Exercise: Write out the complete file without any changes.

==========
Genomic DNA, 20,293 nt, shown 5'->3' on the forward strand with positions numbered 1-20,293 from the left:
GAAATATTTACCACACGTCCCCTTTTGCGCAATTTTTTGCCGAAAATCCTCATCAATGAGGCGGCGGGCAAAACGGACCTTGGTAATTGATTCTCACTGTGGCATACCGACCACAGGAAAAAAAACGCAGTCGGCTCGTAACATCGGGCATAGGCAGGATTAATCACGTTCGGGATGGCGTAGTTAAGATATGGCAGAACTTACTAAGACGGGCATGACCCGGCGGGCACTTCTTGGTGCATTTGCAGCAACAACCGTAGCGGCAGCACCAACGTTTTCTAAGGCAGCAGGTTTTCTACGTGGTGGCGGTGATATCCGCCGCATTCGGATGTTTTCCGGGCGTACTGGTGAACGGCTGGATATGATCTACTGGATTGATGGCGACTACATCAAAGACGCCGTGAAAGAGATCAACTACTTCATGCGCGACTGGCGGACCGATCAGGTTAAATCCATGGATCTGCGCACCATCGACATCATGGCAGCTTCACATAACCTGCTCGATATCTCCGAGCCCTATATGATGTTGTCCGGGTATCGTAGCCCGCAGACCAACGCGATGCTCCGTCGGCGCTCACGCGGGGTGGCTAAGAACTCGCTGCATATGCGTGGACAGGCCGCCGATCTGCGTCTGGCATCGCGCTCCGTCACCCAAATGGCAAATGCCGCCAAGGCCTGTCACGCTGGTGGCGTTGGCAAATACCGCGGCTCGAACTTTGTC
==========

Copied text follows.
Genomic DNA, 20,293 nt, shown 5'->3' on the forward strand with positions numbered 1-20,293 from the left:
GAAATATTTACCACACGTCCCCTTTTGCGCAATTTTTTGCCGAAAATCCTCATCAATGAGGCGGCGGGCAAAACGGACCTTGGTAATTGATTCTCACTGTGGCATACCGACCACAGGAAAAAAAACGCAGTCGGCTCGTAACATCGGGCATAGGCAGGATTAATCACGTTCGGGATGGCGTAGTTAAGATATGGCAGAACTTACTAAGACGGGCATGACCCGGCGGGCACTTCTTGGTGCATTTGCAGCAACAACCGTAGCGGCAGCACCAACGTTTTCTAAGGCAGCAGGTTTTCTACGTGGTGGCGGTGATATCCGCCGCATTCGGATGTTTTCCGGGCGTACTGGTGAACGGCTGGATATGATCTACTGGATTGATGGCGACTACATCAAAGACGCCGTGAAAGAGATCAACTACTTCATGCGCGACTGGCGGACCGATCAGGTTAAATCCATGGATCTGCGCACCATCGACATCATGGCAGCTTCACATAACCTGCTCGATATCTCCGAGCCCTATATGATGTTGTCCGGGTATCGTAGCCCGCAGACCAACGCGATGCTCCGTCGGCGCTCACGCGGGGTGGCTAAGAACTCGCTGCATATGCGTGGACAGGCCGCCGATCTGCGTCTGGCATCGCGCTCCGTCACCCAAATGGCAAATGCCGCCAAGGCCTGTCACGCTGGTGGCGTTGGCAAATACCGCGGCTCGAACTTTGTC